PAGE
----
Lebanon set to cut ministers' pay as protests engulf country
Lebanon’s cabinet is expected to approve reforms including halving ministers’ wages on Oct. 21 in a bid to ease an economic crisis and defuse protests that have been the biggest show of dissent against the ruling elite in decades.
Protesters blocked roads for a fifth day of demonstrations fueled by the crippling economic conditions and anger at perceived corruption of the political elite that has led Lebanon into the crisis.
Officials told that Prime Minister Saad al-Hariri had agreed a package of reforms with his government partners to tackle the crisis that has driven hundreds of thousands of protesters into the streets.
The government is due to meet at 10:30 a.m. (0730 GMT) at the presidential palace in the Beirut suburb of Baabda.
In central Beirut, scene of the largest protest, people prepared for another day of demonstrations.
“If we get reforms, for a start it’s good, to calm down the storms, people are angry ... but on the long term, I don’t know if it will make a change,” said Rida Jammoul, football coach, who was helping to clean-up in Beirut.
Another protester, Ziad Abou Chakra, said he would continue to protest until the government was toppled. “We will stay here and we won’t open the roads whatever happens,” he said, manning a roadblock in the Zouk Mikhael area north of Beriut.
The reform plan includes a 50% cut in salaries of current and former presidents, ministers and lawmakers, as well as reductions in benefits for state institutions and officials.
It also includes the central bank and private banks contributing $3.3 billion to achieve a “near-zero deficit” for the 2020 budget.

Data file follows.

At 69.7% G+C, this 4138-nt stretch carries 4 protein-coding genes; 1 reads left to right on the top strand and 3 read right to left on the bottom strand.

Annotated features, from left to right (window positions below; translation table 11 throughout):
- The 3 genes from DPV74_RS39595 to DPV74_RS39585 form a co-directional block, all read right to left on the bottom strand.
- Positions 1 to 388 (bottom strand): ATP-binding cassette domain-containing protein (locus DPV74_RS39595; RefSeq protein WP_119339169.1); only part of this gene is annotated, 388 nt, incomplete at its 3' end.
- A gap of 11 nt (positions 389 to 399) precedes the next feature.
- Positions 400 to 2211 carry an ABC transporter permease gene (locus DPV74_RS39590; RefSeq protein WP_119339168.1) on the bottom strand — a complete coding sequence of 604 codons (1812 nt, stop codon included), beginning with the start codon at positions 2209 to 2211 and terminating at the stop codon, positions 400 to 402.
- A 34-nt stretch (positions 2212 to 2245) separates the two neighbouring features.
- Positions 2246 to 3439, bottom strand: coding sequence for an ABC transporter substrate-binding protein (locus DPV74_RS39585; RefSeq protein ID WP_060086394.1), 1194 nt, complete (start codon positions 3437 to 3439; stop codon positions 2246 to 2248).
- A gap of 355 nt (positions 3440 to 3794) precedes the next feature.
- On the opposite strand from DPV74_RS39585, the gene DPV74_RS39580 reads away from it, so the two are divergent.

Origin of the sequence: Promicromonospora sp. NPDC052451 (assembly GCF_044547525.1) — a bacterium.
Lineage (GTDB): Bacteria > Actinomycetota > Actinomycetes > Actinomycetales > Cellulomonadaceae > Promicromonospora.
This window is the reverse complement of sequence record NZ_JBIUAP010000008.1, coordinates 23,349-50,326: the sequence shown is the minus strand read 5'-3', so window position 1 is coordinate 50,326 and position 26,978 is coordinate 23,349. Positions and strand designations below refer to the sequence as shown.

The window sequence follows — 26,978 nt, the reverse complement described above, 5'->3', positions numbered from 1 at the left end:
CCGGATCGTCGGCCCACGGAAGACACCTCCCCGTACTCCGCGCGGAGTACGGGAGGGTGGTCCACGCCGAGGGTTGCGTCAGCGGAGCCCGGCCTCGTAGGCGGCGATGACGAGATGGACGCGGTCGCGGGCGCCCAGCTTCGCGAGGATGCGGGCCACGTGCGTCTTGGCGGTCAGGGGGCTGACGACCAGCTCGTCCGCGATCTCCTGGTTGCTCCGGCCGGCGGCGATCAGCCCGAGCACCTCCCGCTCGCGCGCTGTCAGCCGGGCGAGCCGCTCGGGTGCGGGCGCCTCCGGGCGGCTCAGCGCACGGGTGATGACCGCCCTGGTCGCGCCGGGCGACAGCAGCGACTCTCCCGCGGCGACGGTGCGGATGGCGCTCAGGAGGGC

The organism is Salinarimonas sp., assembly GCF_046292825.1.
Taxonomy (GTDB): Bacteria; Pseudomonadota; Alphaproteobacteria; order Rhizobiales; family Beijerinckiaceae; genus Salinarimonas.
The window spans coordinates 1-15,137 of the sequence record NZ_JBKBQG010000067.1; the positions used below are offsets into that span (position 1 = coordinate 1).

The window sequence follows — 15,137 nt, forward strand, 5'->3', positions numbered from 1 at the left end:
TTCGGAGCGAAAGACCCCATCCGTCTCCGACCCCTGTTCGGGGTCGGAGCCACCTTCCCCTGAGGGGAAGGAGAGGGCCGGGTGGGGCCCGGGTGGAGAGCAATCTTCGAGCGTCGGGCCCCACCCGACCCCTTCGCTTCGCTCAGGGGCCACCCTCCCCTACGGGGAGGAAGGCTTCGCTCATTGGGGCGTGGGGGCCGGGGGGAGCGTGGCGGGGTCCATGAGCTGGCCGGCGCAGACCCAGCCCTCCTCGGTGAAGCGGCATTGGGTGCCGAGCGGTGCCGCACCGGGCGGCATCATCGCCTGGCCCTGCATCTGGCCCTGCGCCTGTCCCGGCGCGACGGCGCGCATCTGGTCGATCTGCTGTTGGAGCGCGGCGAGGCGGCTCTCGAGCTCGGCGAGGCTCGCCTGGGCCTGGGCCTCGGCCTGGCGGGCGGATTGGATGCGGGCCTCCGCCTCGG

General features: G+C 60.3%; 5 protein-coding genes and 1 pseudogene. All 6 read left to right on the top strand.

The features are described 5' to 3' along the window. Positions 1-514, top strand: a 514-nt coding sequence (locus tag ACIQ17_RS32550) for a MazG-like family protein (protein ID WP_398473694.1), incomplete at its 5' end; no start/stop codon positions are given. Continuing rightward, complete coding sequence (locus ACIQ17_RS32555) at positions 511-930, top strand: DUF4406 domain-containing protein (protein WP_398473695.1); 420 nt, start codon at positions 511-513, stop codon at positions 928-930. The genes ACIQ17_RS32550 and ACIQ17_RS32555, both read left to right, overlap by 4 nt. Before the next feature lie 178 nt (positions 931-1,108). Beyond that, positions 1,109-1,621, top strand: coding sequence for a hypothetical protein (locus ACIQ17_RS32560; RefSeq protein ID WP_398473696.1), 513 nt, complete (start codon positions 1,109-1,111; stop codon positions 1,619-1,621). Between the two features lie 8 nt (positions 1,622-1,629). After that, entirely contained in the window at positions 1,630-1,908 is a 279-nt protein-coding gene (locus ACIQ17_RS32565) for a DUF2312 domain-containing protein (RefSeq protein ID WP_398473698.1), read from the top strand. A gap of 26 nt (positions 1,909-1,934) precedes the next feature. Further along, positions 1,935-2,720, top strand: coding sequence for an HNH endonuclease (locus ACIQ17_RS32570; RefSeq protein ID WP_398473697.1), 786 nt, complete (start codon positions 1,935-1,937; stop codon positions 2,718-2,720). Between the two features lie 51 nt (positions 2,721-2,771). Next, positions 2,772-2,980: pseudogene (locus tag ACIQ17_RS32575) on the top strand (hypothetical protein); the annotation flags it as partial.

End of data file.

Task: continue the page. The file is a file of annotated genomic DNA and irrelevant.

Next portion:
The government also aims to privatise the telecommunications sector and overhaul the costly and crumbling electricity sector, one of the biggest strains on Lebanon’s depleted finances.
Hariri, who leads a coalition cabinet mired in sectarian and political rivalries, gave his feuding government a 72-hour deadline on Friday to agree reforms to ward off crisis, hinting he might otherwise resign. The deadline expires on Oct. 21.
A chorus of voices, from union leaders to politicians, has joined calls for Hariri’s government to resign.
The protests have spread across the country since Oct. 17. Banks were closed on Oct. 21 and the main labour union went on strike, threatening further paralysis.
“The message to the politicians is don’t ever underestimate the power of the people because once they unite they will explode - peacefully,” said Hiba Dandachli, 36, a social entrepreneur who was helping to organize the clean-up.
“There are children, families, all from different religions and backgrounds,” she said. “If the politicians learn from this they will learn how to lead the country much better.”